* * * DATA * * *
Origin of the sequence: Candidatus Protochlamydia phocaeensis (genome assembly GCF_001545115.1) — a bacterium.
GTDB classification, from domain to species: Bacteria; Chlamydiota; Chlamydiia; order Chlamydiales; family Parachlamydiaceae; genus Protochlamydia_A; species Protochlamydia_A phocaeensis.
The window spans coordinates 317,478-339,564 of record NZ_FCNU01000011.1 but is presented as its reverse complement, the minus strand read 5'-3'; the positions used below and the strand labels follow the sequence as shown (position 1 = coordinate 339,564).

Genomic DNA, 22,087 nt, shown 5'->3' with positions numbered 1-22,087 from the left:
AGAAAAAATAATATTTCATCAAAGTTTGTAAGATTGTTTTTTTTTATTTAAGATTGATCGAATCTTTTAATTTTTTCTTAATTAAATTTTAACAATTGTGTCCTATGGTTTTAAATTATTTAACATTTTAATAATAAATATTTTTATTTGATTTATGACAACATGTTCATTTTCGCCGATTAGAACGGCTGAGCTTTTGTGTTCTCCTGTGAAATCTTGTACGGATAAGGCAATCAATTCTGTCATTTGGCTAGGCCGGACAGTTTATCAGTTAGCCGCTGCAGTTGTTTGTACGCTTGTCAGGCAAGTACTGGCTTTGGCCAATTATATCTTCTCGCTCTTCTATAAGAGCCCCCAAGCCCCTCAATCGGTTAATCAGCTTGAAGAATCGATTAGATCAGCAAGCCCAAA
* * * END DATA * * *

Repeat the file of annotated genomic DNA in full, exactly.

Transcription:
Origin of the sequence: Candidatus Protochlamydia phocaeensis (genome assembly GCF_001545115.1) — a bacterium.
GTDB classification, from domain to species: Bacteria; Chlamydiota; Chlamydiia; order Chlamydiales; family Parachlamydiaceae; genus Protochlamydia_A; species Protochlamydia_A phocaeensis.
The window spans coordinates 317,478-339,564 of record NZ_FCNU01000011.1 but is presented as its reverse complement, the minus strand read 5'-3'; the positions used below and the strand labels follow the sequence as shown (position 1 = coordinate 339,564).

Genomic DNA, 22,087 nt, shown 5'->3' with positions numbered 1-22,087 from the left:
AGAAAAAATAATATTTCATCAAAGTTTGTAAGATTGTTTTTTTTTATTTAAGATTGATCGAATCTTTTAATTTTTTCTTAATTAAATTTTAACAATTGTGTCCTATGGTTTTAAATTATTTAACATTTTAATAATAAATATTTTTATTTGATTTATGACAACATGTTCATTTTCGCCGATTAGAACGGCTGAGCTTTTGTGTTCTCCTGTGAAATCTTGTACGGATAAGGCAATCAATTCTGTCATTTGGCTAGGCCGGACAGTTTATCAGTTAGCCGCTGCAGTTGTTTGTACGCTTGTCAGGCAAGTACTGGCTTTGGCCAATTATATCTTCTCGCTCTTCTATAAGAGCCCCCAAGCCCCTCAATCGGTTAATCAGCTTGAAGAATCGATTAGATCAGCAAGCCCAAA